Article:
Girl with tabletIf someone starts spreading rumours about your child online, you may be the last to hear about it. Children and teens don’t necessarily recognize aggressive online behaviours as ‘bullying’ and for several reasons, they’re not keen to tell adults about it.

A 2012 national study found that about 19 percent of youth in grades 6 to 10 said they’ve been cyberbullied. But that’s just the tip of the iceberg, according to Dr. Wendy Craig, who co-authored the study.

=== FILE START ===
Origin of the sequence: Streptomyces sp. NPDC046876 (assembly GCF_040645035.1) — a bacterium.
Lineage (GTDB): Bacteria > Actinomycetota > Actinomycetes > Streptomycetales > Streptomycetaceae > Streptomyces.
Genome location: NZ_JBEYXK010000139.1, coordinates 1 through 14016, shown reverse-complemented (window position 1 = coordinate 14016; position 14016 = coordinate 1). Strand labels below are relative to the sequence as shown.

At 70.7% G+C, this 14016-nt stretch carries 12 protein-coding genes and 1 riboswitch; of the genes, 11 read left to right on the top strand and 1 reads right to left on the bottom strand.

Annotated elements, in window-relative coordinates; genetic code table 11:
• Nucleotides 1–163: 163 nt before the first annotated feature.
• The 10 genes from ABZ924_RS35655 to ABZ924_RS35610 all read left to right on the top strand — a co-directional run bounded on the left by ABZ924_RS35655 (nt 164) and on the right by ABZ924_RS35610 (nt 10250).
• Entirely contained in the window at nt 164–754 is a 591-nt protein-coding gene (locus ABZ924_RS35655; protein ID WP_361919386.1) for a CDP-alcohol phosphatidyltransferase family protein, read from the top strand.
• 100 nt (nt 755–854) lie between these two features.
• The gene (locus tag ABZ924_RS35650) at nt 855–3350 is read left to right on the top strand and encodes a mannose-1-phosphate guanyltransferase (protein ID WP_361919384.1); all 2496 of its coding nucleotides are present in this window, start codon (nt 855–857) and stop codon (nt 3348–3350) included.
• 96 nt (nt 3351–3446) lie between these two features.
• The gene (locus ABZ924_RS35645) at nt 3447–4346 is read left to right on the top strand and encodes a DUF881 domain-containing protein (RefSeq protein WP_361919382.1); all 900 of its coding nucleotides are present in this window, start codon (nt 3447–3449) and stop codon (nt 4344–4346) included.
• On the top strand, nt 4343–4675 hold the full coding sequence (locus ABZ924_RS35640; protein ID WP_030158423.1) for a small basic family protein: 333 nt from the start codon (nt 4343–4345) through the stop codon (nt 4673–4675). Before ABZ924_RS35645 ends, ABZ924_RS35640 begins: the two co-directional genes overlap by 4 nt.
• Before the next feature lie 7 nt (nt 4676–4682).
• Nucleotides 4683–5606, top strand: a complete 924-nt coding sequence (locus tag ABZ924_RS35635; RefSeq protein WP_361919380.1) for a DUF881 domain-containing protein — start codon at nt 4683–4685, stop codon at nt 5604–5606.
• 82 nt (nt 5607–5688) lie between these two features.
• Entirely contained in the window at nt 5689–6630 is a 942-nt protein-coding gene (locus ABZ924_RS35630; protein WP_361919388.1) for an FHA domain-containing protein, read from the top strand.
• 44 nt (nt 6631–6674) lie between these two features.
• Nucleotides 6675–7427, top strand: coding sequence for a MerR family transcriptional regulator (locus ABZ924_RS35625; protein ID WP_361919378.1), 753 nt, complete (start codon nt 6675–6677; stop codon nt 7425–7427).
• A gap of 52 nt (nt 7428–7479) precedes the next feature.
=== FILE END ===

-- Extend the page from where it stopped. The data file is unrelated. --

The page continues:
In the survey, children were asked about behaviours including name-calling, rumour-spreading, sending negative pictures, and saying mean things online. Their responses were startling.

“What the majority of children said was that this wasn’t aggressive behaviour and it wasn’t bullying—and yet, they report those types of negative behaviours as the most harmful things they experience online,” said Dr. Craig, who is the co-scientific director of the bullying prevention network PREVNet.

Hear more from Dr. Craig below:

Find out about our approach to teen healthy relationships, see our tips for parents or read more about online abuse.